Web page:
At Filmbase, a training center and exhibition space for emerging filmmakers, there’s a storefront-style studio that artists work in while watching the world go by and also being watched by passersby. The footfall inspires their artistic process, and is essential for the interactive installations they have on quite frequently.
“People still have an idea of temple bar that’s quite wrong,” said Steven Galvin, editor at Film Ireland, from behind the reception desk at Filmbase. Film Ireland is a monthly magazine that provides practical and academic coverage of Irish filmmaking, and is located at the top floor of Filmbase.
“We hire equipment for filmmakers; the basement is a screening room, and we use our venue to encourage Irish artists and artists from all walks of life.
“We love being in Temple bar. It’s a really nice energy. And it’s convenient for everyone coming in. It’s the perfect area because you have people from the North side, South side, everywhere. It’s a central hub,” he said. “A cultural hub!” he exclaimed twice passionately.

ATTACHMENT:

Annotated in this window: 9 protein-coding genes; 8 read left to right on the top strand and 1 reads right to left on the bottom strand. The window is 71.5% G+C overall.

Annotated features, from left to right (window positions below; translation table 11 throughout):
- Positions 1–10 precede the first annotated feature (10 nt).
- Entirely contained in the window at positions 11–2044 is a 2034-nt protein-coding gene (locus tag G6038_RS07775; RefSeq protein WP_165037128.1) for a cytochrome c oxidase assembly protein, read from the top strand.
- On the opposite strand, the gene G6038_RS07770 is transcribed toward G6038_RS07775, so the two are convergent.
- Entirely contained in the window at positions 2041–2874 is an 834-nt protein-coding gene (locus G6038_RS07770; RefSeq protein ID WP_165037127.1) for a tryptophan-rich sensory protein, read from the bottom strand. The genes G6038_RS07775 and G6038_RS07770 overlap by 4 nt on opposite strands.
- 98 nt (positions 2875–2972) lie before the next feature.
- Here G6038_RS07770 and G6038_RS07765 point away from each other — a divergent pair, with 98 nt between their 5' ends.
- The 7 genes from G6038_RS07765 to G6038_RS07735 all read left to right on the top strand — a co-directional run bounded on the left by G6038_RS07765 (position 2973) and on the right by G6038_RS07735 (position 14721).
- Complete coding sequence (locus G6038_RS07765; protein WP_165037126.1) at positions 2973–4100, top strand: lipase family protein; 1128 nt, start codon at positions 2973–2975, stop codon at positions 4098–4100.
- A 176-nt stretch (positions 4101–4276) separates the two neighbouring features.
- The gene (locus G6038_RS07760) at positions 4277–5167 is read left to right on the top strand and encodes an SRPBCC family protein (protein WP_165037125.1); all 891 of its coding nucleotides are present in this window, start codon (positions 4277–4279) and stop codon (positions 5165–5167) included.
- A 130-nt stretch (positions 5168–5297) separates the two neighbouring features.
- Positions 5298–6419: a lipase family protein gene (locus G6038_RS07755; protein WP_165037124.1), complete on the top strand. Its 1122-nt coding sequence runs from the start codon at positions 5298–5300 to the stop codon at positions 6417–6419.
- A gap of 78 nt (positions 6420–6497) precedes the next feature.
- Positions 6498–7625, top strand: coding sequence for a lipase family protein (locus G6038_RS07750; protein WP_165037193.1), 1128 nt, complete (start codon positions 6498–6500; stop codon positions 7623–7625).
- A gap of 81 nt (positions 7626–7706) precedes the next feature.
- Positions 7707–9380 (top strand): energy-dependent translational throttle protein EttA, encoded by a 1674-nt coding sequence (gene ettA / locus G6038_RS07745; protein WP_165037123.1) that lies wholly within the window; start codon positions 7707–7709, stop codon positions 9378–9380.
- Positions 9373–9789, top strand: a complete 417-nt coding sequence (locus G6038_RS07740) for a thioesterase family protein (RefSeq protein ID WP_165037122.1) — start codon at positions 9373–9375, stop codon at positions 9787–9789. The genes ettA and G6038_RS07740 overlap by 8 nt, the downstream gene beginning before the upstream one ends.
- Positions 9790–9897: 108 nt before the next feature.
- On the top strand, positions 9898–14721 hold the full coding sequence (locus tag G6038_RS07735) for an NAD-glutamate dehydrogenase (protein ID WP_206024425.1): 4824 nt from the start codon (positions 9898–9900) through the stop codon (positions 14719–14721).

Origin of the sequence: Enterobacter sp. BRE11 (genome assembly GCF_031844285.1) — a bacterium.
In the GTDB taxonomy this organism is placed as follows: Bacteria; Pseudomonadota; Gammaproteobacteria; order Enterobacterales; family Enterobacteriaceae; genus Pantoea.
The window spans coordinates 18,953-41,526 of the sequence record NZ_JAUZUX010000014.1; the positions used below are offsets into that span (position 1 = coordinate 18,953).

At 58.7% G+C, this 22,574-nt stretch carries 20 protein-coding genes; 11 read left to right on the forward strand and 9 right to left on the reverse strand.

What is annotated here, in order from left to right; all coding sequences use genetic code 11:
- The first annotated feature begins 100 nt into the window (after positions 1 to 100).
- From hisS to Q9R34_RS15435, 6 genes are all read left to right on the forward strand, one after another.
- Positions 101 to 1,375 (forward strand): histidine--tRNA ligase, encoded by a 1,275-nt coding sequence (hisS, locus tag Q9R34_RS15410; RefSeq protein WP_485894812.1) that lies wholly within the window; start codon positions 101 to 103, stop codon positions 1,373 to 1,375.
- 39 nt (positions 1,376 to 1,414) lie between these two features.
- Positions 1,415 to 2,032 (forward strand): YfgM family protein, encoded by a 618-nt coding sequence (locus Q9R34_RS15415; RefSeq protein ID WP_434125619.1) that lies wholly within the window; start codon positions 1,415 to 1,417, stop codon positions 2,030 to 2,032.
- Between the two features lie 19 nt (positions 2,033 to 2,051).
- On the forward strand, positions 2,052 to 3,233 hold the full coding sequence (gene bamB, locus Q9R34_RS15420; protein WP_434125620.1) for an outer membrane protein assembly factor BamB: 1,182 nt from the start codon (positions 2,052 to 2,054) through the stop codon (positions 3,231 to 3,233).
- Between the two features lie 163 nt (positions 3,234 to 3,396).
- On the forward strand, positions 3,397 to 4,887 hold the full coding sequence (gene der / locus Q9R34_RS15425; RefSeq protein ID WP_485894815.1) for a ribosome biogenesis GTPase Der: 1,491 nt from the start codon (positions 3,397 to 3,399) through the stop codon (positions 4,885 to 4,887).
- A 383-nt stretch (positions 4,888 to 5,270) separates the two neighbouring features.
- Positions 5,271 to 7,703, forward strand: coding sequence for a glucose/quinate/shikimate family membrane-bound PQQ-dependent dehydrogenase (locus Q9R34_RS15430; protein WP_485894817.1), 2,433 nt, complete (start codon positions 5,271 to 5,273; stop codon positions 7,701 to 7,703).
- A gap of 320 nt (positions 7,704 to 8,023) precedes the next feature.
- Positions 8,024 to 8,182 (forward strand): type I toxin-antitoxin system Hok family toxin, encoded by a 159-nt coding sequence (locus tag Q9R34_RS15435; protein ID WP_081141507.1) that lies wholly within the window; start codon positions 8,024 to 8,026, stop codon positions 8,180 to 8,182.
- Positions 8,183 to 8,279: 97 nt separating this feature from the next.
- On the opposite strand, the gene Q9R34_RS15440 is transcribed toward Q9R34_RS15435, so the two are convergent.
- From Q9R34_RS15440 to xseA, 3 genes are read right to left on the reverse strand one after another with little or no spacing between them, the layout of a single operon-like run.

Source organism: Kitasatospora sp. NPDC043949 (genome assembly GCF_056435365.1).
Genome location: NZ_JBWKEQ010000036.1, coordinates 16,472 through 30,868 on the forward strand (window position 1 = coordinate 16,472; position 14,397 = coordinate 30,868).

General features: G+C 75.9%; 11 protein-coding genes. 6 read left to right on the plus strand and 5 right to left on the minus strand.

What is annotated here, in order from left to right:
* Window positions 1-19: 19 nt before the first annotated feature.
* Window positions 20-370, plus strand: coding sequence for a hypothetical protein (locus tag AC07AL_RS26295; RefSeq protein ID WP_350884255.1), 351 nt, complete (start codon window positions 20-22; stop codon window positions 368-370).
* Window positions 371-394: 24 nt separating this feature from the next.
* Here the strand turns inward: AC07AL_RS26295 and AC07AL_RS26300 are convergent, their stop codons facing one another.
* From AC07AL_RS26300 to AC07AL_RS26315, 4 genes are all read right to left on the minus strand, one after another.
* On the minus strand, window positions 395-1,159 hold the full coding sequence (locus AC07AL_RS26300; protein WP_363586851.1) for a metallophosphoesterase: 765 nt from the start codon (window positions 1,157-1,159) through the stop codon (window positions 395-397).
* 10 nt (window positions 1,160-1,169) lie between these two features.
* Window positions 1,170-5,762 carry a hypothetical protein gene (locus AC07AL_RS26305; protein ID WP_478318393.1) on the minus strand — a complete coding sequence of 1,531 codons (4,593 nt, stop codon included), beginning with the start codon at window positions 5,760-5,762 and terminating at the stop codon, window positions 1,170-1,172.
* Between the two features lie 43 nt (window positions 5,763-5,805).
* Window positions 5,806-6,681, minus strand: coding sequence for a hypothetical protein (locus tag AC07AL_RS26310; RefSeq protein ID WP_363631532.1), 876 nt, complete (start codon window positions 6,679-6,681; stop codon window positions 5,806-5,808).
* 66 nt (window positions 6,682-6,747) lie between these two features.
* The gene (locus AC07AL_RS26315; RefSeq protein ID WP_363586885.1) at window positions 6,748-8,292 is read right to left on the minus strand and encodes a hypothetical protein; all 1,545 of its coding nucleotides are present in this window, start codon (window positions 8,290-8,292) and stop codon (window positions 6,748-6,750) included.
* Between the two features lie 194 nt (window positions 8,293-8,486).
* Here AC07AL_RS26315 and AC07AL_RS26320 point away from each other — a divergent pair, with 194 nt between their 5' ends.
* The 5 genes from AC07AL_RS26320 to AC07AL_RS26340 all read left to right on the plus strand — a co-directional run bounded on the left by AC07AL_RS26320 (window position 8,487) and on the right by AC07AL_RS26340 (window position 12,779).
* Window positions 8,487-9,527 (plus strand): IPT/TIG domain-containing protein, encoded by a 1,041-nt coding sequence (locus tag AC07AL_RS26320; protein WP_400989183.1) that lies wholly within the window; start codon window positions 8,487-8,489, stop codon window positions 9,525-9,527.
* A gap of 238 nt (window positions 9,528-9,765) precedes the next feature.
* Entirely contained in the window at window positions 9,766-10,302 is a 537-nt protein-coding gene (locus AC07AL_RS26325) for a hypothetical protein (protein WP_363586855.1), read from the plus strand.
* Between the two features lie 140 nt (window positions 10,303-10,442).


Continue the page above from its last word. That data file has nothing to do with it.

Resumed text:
Other notable shops in Temple Bar include the stunning sartorial designs in Siopaella, which means “Ella’s Shop” in Irish. They have three locations in Temple Bar alone, each with its own theme, from consigned designer items, retro Parisian t-shirts handpicked by Ella herself, and bags from Morocco found on Ella’s yearly trip. There’s ThunderSolas on Cow’s Lane, with brightly colored leather goods handmade by the shop owner, and Indigo & Cloth, a coffee shop-clothing store hybrid. Many of these shops began as pop-up shops or stands at Temple Bar’s bazaar-style weekend markets, but business was so fruitful for many that they were able to secure their own permanent space in the area they love.
The next time you reject at the idea of Temple Bar because of your notions about the kitschy tourist bars and wild late nights, I would suggest giving it another shot - do a bit of exploring beneath the surface. I promise you will find something unique that grabs your interest, and you’ll want to return again soon.